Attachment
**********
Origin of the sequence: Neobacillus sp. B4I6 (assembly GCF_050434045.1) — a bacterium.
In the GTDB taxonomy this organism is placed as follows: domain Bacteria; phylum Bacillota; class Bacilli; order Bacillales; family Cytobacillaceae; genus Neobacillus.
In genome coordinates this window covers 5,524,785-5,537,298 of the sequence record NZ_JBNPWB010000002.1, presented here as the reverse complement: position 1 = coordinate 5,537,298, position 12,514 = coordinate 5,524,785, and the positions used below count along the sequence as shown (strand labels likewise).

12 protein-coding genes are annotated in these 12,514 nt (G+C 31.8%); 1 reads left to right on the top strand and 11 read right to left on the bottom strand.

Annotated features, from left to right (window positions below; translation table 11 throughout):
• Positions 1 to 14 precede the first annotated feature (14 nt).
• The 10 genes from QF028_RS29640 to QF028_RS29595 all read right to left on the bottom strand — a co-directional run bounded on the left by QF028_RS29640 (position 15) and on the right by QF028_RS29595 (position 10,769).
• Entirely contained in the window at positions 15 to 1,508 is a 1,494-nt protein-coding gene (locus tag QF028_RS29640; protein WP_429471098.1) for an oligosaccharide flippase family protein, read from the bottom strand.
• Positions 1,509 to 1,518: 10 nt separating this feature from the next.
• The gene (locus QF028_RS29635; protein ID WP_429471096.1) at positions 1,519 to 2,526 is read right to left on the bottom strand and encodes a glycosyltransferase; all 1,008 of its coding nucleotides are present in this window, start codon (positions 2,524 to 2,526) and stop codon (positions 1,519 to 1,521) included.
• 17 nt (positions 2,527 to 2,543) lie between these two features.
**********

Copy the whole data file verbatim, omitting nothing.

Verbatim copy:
Origin of the sequence: Neobacillus sp. B4I6 (assembly GCF_050434045.1) — a bacterium.
In the GTDB taxonomy this organism is placed as follows: domain Bacteria; phylum Bacillota; class Bacilli; order Bacillales; family Cytobacillaceae; genus Neobacillus.
In genome coordinates this window covers 5,524,785-5,537,298 of the sequence record NZ_JBNPWB010000002.1, presented here as the reverse complement: position 1 = coordinate 5,537,298, position 12,514 = coordinate 5,524,785, and the positions used below count along the sequence as shown (strand labels likewise).

12 protein-coding genes are annotated in these 12,514 nt (G+C 31.8%); 1 reads left to right on the top strand and 11 read right to left on the bottom strand.

Annotated features, from left to right (window positions below; translation table 11 throughout):
• Positions 1 to 14 precede the first annotated feature (14 nt).
• The 10 genes from QF028_RS29640 to QF028_RS29595 all read right to left on the bottom strand — a co-directional run bounded on the left by QF028_RS29640 (position 15) and on the right by QF028_RS29595 (position 10,769).
• Entirely contained in the window at positions 15 to 1,508 is a 1,494-nt protein-coding gene (locus tag QF028_RS29640; protein WP_429471098.1) for an oligosaccharide flippase family protein, read from the bottom strand.
• Positions 1,509 to 1,518: 10 nt separating this feature from the next.
• The gene (locus QF028_RS29635; protein ID WP_429471096.1) at positions 1,519 to 2,526 is read right to left on the bottom strand and encodes a glycosyltransferase; all 1,008 of its coding nucleotides are present in this window, start codon (positions 2,524 to 2,526) and stop codon (positions 1,519 to 1,521) included.
• 17 nt (positions 2,527 to 2,543) lie between these two features.